Poly(1-vinylimidazole) Prospects in Gene Delivery

  • Elena N. Danilovtseva
  • Stanislav N. Zelinskiy
  • Viktor A. Pal’shin
  • Gayathri Kandasamy
  • Uma Maheswari Krishnan
  • Vadim V. AnnenkovEmail author


Polymeric amines are being studied intensively as components of systems for gene delivery in genetic engineering and gene therapy of genetic disorders, including cancer. Despite remarkable achievements in the field, polymeric amines, such as polyethyleneimine, show some disadvantages. Strong interaction between the amine-containing polymer and nucleic acid hampers the release of nucleic acid in the cell cytoplasm. Amine groups can interact with the cell membrane which results in cell death. These limitations of polymeric amines stimulated an investigation of new structures for gene delivery. Imidazole-containing polymers have attracted attention as lesser basic substances, while they are able to interact with polymeric acids. Further development of imidazole-based gene delivery agents requires knowledge about some fundamental aspects of interaction between nucleic acids, and polymeric imidazoles. In this work, we studied the complexation of poly(1-vinylimidazole) and oligomeric DNA. We found that the number of active sites capable of binding with negatively charged phosphate groups is comparable with the number of protonated imidazole units in the case of high molecular weight polymer. The increase in polymer charge by 1-bromopropane quaternizating 1%−5% imidazole units or by decreasing the pH to 6.5−7 considerably increased the ability of poly(1-vinylimidazole) to interact with oligonucleotides. The pH sensitivity of this interaction is interesting for cancer gene therapy because the tumours have a lowered intercellular pH (stable oligonucleotide complex) and a higher extracellular pH which can lead to complex dissociation. Minimal critical length for complexation of quaternized poly(1-vinylimidazole) and DNA is below eight units which corresponds to polymers with amine groups. Fluorescence-tagged poly(1-vinylimidazole) samples were obtained and their potential for monitoring the polymer and polymer-oligonucleotide complex internalization into living cells was demonstrated.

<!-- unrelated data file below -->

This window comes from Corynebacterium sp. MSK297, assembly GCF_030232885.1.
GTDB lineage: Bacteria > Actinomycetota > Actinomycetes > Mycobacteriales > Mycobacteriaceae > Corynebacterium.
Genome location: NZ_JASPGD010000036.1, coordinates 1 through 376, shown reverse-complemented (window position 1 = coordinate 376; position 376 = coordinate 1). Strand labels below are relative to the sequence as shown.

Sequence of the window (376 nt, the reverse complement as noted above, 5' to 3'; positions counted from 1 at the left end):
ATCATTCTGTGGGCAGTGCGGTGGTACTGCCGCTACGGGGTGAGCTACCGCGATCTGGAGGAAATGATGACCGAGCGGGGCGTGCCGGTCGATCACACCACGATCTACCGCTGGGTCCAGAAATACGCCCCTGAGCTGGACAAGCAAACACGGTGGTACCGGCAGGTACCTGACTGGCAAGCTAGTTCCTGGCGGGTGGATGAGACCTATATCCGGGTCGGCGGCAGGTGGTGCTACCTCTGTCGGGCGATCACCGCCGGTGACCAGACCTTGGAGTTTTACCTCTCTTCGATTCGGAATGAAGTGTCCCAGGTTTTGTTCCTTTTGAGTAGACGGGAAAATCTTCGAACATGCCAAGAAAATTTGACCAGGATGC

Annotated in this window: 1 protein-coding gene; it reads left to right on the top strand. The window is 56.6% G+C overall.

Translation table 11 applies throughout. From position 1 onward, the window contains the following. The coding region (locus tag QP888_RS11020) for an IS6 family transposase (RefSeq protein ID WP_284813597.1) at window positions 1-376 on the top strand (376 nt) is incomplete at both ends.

Polymeric amines Oligonucleotides Fluorescence Poly(1-vinylimidazole) Gene delivery 


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We acknowledge the financial support from a joint grant of the Russian Science Foundation (16-45-02001) and the Department of Science Technology of the Ministry of Science and Technology of the Republic of India (INT/RUS/RSF/10).

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Poly(1-vinylimidazole) Prospects in Gene Delivery


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Copyright information

© Chinese Chemical Society Institute of Chemistry, Chinese Academy of Sciences Springer-Verlag GmbH Germany, part of Springer Nature 2019

Authors and Affiliations

  • Elena N. Danilovtseva
    • 1
  • Stanislav N. Zelinskiy
    • 1
  • Viktor A. Pal’shin
    • 1
  • Gayathri Kandasamy
    • 2
  • Uma Maheswari Krishnan
    • 2
  • Vadim V. Annenkov
    • 1
    Email author
  1. 1.Limnological Institute of the Siberian Branch of the Russian Academy of SciencesIrkutskRussia
  2. 2.Centre for Nanotechnology & Advanced Biomaterials (CeNTAB), School of Chemical and BiotechnologySASTRA UniversityThanjavurIndia

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